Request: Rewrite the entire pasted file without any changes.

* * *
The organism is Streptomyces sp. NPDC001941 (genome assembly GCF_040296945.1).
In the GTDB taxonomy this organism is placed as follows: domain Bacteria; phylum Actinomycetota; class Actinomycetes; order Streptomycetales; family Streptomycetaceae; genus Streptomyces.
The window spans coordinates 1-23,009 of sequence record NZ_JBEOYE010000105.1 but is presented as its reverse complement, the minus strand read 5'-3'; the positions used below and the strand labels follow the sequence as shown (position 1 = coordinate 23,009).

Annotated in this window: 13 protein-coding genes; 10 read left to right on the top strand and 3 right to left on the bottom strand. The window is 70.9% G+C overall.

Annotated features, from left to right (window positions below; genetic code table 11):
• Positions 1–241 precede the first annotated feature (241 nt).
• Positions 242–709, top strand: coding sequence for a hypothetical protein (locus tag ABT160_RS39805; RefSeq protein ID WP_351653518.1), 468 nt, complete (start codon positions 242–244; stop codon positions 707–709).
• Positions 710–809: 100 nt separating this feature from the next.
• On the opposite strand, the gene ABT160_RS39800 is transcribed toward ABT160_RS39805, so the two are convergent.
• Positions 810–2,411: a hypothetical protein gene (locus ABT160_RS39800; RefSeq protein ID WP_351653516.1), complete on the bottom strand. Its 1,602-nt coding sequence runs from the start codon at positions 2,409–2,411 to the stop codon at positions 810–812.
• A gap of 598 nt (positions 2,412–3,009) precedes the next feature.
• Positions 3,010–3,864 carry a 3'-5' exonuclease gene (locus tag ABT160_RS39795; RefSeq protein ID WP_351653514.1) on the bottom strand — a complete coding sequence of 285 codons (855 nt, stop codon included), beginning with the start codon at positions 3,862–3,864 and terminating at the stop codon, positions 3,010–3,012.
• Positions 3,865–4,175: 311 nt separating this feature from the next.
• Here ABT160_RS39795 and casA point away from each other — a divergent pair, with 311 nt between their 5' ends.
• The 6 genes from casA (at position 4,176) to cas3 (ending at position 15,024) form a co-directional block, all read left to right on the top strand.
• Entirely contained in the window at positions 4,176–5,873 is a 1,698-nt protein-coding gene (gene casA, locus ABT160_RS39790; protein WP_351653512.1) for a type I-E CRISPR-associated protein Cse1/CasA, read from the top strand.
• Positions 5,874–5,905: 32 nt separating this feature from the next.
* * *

The organism is Streptomyces sp. NPDC001941 (genome assembly GCF_040296945.1).
In the GTDB taxonomy this organism is placed as follows: domain Bacteria; phylum Actinomycetota; class Actinomycetes; order Streptomycetales; family Streptomycetaceae; genus Streptomyces.
The window spans coordinates 1-23,009 of sequence record NZ_JBEOYE010000105.1 but is presented as its reverse complement, the minus strand read 5'-3'; the positions used below and the strand labels follow the sequence as shown (position 1 = coordinate 23,009).

Annotated in this window: 13 protein-coding genes; 10 read left to right on the top strand and 3 right to left on the bottom strand. The window is 70.9% G+C overall.

Annotated features, from left to right (window positions below; genetic code table 11):
• Positions 1–241 precede the first annotated feature (241 nt).
• Positions 242–709, top strand: coding sequence for a hypothetical protein (locus tag ABT160_RS39805; RefSeq protein ID WP_351653518.1), 468 nt, complete (start codon positions 242–244; stop codon positions 707–709).
• Positions 710–809: 100 nt separating this feature from the next.
• On the opposite strand, the gene ABT160_RS39800 is transcribed toward ABT160_RS39805, so the two are convergent.
• Positions 810–2,411: a hypothetical protein gene (locus ABT160_RS39800; RefSeq protein ID WP_351653516.1), complete on the bottom strand. Its 1,602-nt coding sequence runs from the start codon at positions 2,409–2,411 to the stop codon at positions 810–812.
• A gap of 598 nt (positions 2,412–3,009) precedes the next feature.
• Positions 3,010–3,864 carry a 3'-5' exonuclease gene (locus tag ABT160_RS39795; RefSeq protein ID WP_351653514.1) on the bottom strand — a complete coding sequence of 285 codons (855 nt, stop codon included), beginning with the start codon at positions 3,862–3,864 and terminating at the stop codon, positions 3,010–3,012.
• Positions 3,865–4,175: 311 nt separating this feature from the next.
• Here ABT160_RS39795 and casA point away from each other — a divergent pair, with 311 nt between their 5' ends.
• The 6 genes from casA (at position 4,176) to cas3 (ending at position 15,024) form a co-directional block, all read left to right on the top strand.
• Entirely contained in the window at positions 4,176–5,873 is a 1,698-nt protein-coding gene (gene casA, locus ABT160_RS39790; protein WP_351653512.1) for a type I-E CRISPR-associated protein Cse1/CasA, read from the top strand.
• Positions 5,874–5,905: 32 nt separating this feature from the next.